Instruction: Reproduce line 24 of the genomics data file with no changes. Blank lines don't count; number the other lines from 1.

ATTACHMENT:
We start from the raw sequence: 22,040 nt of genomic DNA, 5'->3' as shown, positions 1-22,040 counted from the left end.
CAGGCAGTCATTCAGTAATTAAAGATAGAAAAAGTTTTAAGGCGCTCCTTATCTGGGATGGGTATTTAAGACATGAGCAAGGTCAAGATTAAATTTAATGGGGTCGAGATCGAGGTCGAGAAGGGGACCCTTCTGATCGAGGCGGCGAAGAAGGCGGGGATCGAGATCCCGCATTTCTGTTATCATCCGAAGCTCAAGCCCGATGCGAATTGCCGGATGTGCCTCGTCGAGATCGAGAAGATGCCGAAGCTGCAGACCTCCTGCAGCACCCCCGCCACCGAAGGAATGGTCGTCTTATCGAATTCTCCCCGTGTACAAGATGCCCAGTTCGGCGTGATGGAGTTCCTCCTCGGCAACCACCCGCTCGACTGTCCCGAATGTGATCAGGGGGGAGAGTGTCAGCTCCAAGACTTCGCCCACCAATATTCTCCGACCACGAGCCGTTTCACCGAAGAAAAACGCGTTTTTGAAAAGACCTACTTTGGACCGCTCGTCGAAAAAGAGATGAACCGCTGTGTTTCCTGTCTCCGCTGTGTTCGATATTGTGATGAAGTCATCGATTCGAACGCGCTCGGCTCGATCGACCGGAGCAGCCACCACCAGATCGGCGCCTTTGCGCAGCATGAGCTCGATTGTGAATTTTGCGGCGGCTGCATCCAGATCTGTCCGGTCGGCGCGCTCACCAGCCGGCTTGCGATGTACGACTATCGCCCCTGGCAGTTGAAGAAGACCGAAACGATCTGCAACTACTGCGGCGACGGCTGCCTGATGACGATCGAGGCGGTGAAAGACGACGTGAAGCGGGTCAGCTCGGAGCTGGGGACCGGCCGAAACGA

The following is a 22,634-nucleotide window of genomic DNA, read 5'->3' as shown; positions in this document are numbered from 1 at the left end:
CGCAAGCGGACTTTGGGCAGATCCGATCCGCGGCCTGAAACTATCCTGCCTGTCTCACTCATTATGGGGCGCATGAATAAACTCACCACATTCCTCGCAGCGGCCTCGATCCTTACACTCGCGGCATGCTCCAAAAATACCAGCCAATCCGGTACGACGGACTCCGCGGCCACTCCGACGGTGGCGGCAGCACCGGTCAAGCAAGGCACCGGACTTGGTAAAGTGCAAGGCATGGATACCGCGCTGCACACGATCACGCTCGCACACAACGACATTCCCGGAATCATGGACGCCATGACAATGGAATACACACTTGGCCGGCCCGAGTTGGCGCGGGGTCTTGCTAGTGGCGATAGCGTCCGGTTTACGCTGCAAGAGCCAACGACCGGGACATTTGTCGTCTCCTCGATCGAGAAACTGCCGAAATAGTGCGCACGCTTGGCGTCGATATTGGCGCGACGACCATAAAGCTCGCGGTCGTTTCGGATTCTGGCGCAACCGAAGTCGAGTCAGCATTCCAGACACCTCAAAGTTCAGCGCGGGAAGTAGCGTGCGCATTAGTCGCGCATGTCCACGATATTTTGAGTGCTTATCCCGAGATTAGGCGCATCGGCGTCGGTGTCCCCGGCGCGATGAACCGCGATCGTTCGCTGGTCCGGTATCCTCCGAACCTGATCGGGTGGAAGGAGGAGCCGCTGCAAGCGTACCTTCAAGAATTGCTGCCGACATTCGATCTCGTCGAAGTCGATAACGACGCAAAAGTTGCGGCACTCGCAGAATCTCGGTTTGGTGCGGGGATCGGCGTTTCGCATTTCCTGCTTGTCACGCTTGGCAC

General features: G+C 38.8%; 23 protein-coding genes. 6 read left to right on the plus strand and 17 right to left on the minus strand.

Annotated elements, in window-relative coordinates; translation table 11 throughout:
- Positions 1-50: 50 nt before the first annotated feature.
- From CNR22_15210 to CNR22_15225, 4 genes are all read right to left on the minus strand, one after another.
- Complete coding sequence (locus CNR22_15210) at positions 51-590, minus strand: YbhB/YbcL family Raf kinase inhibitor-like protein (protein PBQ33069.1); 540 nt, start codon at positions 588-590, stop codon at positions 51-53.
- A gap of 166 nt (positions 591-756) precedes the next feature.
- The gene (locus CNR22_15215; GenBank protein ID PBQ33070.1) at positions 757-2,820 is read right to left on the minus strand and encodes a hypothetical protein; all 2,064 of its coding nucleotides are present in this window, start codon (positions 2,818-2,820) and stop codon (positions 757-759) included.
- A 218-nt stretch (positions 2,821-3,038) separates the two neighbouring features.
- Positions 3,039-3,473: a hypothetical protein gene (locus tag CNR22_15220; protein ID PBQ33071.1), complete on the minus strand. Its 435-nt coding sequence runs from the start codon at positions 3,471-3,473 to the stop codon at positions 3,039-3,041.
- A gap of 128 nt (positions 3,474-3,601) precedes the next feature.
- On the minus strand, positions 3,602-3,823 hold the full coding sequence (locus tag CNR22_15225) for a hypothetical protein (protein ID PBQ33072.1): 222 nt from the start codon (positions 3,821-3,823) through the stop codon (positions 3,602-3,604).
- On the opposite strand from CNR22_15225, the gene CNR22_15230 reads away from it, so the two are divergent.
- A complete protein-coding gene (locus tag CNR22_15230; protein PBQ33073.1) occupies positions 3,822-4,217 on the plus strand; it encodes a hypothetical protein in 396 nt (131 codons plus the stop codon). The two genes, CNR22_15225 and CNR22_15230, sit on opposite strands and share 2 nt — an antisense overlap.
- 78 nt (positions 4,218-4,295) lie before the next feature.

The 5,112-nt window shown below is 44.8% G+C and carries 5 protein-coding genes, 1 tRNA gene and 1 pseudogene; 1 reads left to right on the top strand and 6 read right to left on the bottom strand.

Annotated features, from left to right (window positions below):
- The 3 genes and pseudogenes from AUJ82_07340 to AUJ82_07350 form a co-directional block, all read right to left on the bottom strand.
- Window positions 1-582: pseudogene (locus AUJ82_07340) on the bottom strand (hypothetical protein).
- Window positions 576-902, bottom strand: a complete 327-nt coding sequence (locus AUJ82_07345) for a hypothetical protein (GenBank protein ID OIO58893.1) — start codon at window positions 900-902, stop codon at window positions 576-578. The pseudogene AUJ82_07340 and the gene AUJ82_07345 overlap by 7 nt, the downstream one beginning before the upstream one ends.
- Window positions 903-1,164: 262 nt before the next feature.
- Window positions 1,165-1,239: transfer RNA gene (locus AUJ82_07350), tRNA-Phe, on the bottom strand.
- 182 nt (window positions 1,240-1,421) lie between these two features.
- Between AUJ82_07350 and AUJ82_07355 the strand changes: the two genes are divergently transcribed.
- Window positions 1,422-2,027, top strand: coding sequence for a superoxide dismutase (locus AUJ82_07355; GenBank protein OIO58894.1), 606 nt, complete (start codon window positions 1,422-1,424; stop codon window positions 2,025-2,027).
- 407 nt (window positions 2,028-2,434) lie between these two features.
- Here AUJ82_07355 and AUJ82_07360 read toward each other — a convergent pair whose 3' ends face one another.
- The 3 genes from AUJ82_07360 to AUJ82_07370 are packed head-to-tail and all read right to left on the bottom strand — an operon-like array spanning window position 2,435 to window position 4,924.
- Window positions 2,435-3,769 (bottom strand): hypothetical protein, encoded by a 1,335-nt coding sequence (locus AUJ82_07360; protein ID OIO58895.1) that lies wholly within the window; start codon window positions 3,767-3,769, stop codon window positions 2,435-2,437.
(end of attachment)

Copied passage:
- Window positions 903-1,164: 262 nt before the next feature.